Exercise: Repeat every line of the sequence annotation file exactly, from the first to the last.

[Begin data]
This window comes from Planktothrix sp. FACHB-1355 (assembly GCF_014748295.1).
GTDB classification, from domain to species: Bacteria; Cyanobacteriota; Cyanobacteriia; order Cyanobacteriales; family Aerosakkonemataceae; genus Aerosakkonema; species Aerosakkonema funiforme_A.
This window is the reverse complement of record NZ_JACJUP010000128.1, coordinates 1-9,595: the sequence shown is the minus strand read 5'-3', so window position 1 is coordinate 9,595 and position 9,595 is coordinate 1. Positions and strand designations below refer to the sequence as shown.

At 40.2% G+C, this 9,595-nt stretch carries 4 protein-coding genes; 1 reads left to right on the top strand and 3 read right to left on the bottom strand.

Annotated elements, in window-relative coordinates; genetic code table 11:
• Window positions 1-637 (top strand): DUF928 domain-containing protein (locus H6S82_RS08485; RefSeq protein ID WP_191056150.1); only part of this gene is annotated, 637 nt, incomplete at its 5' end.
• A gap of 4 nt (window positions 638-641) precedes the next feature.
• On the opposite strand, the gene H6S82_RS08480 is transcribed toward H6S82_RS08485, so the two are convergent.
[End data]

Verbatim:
This window comes from Planktothrix sp. FACHB-1355 (assembly GCF_014748295.1).
GTDB classification, from domain to species: Bacteria; Cyanobacteriota; Cyanobacteriia; order Cyanobacteriales; family Aerosakkonemataceae; genus Aerosakkonema; species Aerosakkonema funiforme_A.
This window is the reverse complement of record NZ_JACJUP010000128.1, coordinates 1-9,595: the sequence shown is the minus strand read 5'-3', so window position 1 is coordinate 9,595 and position 9,595 is coordinate 1. Positions and strand designations below refer to the sequence as shown.

At 40.2% G+C, this 9,595-nt stretch carries 4 protein-coding genes; 1 reads left to right on the top strand and 3 read right to left on the bottom strand.

Annotated elements, in window-relative coordinates; genetic code table 11:
• Window positions 1-637 (top strand): DUF928 domain-containing protein (locus H6S82_RS08485; RefSeq protein ID WP_191056150.1); only part of this gene is annotated, 637 nt, incomplete at its 5' end.
• A gap of 4 nt (window positions 638-641) precedes the next feature.
• On the opposite strand, the gene H6S82_RS08480 is transcribed toward H6S82_RS08485, so the two are convergent.